Photo: Matthew Busch/Getty Images

Donald Trump is a car nut. And people who've worked for him say he's always been particular about which cars he likes to drive, who he likes to drive him around, and which right-wing talk radio hosts he likes to listen to in the car.

Behind the scenes: On some Fridays during the 2016 campaign, Trump would hop in his Rolls-Royce and drive from Trump Tower in Manhattan to one of his nearby golf clubs. Trump would wear his MAGA hat and listen to Rush Limbaugh, according to a source familiar with his driving routine.

  • Trump loves driving, but he also enjoys being driven around — sometimes just for the sake of it, not to get anywhere in particular. He owns a black Cadillac limousine — "old school, with the partition and the bar ... like the inside of the limo in 'Home Alone 2,'" according to the source. 

Before he became the Republican nominee and got his Secret Service detail, Trump would sometimes just go for a cruise. "He'd be driven into a TV studio to record an interview and he'd say afterwards, 'Let's drive a couple blocks and listen to the radio.'" By radio, he meant right-wing talk shows: Rush, Sean Hannity, sometimes conservative Mark Levin in the evenings, and sometimes provocateur Michael Savage.

Between the lines: Over the past decade, Trump has spent countless hours honing his feel for the Republican base by listening to right-wing talk radio on his drives.

As president, Trump still loves driving past the lines of people on the street on the way to rallies. "Let's turn the lights on so they can see me," he sometimes says, according to a source familiar. A White House source who's joined him for car rides told me Trump likes to recognize the people who wait in line for hours to see him — plus, he craves the attention.

  • During the early days of the campaign, before getting Secret Service protection, Trump would ride in the front seat. People used to chase the car with MAGA hats, photos of him and other memorabilia. He would open the window at stop lights and sign things or he'd tell the driver to pull over.
  • Trump chafed when Secret Service ended these impromptu stops. "We've lost the magic," he'd gripe. As president riding in his armored Cadillac, he'll say, "Come on let me out. They'll go crazy. ... Stop the car for one second and open the door." They always say no.

Go deeper

Los Angeles and San Diego public schools will be online only this fall

Alhambra Unified School District. Photo: Frederic J. Brown/AFP via Getty Images

Public schools in Los Angeles and San Diego, the two largest public school districts in California, will not be sending children back to campuses in the fall and will instead administer online classes only due to concerns over the ongoing threat of the coronavirus.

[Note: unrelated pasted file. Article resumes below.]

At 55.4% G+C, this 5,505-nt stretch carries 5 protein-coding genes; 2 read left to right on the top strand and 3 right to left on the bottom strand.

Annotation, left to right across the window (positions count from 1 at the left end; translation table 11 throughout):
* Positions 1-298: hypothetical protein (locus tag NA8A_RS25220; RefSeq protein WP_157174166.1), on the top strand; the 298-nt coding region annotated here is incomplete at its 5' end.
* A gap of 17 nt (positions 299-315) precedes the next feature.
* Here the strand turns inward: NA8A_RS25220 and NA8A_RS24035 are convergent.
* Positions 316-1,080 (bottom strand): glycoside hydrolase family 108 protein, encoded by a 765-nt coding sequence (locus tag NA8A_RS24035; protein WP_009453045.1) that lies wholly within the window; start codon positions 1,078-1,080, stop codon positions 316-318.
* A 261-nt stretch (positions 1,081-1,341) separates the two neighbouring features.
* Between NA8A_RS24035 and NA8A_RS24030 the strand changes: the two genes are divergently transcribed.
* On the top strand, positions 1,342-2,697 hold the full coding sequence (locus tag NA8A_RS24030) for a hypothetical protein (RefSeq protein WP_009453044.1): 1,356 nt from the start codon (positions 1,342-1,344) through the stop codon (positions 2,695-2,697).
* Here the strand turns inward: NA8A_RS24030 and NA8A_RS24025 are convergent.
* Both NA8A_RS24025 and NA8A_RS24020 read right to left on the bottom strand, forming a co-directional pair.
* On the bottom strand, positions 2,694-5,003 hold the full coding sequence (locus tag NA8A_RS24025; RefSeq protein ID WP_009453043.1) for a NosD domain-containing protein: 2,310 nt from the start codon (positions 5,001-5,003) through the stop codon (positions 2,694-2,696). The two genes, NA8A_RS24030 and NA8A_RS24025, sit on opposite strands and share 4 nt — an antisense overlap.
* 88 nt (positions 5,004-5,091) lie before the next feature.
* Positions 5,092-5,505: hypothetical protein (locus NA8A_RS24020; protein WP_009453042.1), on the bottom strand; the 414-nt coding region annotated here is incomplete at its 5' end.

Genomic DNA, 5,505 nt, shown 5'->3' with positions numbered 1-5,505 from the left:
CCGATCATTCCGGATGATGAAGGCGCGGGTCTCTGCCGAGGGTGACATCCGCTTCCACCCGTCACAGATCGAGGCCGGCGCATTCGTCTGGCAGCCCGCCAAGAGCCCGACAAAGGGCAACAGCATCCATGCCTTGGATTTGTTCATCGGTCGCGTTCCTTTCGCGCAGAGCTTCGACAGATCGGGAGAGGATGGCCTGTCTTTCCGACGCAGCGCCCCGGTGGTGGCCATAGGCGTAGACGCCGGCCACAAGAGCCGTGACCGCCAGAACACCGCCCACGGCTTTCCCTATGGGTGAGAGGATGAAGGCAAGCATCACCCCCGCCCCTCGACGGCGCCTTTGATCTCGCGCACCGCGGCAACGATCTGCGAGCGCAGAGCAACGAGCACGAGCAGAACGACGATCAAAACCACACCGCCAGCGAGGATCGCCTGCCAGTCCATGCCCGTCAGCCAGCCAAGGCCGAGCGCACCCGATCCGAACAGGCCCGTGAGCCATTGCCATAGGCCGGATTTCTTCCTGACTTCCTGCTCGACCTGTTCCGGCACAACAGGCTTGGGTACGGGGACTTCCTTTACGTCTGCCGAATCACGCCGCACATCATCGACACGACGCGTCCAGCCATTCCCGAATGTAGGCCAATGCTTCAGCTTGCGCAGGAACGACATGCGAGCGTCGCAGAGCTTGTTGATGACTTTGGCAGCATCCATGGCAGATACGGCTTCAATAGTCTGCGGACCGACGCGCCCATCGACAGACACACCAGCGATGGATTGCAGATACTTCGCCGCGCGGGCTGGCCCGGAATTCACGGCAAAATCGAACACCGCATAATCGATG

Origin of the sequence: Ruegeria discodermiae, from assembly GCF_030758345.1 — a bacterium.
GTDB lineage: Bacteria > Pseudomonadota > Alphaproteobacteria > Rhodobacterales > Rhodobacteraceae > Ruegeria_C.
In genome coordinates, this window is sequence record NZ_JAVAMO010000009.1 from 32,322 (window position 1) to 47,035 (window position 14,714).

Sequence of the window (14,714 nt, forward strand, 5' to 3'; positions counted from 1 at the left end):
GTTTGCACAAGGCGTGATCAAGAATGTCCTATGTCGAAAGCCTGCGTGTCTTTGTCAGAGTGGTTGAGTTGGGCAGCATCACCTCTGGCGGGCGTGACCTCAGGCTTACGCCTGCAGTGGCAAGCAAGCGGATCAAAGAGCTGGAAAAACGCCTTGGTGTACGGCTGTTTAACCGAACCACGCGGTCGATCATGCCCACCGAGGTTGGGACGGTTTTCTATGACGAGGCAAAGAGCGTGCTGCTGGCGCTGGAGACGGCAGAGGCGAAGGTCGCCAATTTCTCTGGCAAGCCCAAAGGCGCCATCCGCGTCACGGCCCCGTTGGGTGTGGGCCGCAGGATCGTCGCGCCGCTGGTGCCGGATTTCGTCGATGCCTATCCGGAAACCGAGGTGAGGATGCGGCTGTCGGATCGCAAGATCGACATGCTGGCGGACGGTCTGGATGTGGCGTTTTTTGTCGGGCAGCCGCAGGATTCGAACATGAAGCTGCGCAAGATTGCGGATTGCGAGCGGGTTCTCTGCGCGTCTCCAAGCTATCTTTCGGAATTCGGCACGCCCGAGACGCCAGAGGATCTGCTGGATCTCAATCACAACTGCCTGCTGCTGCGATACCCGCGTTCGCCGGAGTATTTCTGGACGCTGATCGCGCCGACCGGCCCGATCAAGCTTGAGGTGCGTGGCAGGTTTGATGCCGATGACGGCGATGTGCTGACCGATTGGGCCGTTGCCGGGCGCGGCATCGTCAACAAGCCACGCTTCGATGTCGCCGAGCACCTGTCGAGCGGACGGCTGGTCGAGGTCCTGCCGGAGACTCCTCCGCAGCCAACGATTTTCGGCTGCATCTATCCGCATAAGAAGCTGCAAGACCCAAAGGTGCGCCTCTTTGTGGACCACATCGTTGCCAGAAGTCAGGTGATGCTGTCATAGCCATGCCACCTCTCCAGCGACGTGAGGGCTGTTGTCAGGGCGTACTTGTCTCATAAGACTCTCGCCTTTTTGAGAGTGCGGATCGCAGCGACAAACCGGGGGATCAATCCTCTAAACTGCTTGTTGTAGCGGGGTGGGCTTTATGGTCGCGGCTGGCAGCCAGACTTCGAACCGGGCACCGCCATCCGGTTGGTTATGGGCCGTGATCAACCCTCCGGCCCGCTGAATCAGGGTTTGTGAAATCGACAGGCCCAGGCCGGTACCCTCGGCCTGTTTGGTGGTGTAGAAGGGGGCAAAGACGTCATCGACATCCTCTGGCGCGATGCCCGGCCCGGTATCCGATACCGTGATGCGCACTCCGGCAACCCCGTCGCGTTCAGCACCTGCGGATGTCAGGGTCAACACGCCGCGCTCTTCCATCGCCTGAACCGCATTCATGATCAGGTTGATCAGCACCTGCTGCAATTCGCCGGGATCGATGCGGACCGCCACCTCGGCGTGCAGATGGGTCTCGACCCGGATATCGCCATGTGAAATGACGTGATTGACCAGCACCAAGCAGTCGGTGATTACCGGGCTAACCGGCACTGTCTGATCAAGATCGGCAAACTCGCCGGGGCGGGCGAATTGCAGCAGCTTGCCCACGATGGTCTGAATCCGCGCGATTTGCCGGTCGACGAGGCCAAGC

Why it matters: The two districts, which together enroll about 825,000 students, are the largest in the country thus far to announce that they will not return to in-person learning in the fall, even as the Trump administration aggressively pushes for schools to do so.

This story is breaking news. Please check back for updates.

Updated 44 mins ago - Politics & Policy

Coronavirus dashboard

Illustration: Aïda Amer/Axios

  1. Global: Total confirmed cases as of 2 p.m. ET: 12,984,811 — Total deaths: 570,375 — Total recoveries — 7,154,492Map.
  2. U.S.: Total confirmed cases as of 2 p.m. ET: 3,327,388— Total deaths: 135,379 — Total recoveries: 1,006,326 — Total tested: 40,282,176Map.
  3. World: WHO head: There will be no return to the "old normal" for the foreseeable future — Hong Kong Disneyland closing due to surge.
  4. States: Cuomo says New York will use formula to determine if reopening schools is safe.
  5. Politics: Mick Mulvaney: "We still have a testing problem in this country."

Cuomo: New York will use formula to determine if it's safe to reopen schools

New York Gov. Andrew Cuomo said Monday that schools will only reopen if they meet scientific criteria that show the coronavirus is under control in their region, including a daily infection rate of below 5% over a 14-day average. "We're not going to use our children as guinea pigs," he added.

The big picture: Cuomo's insistence that New York will rely on data to decide whether to reopen schools comes as President Trump and his administration continue an aggressive push to get kids back in the classroom as part of their efforts to juice the economy.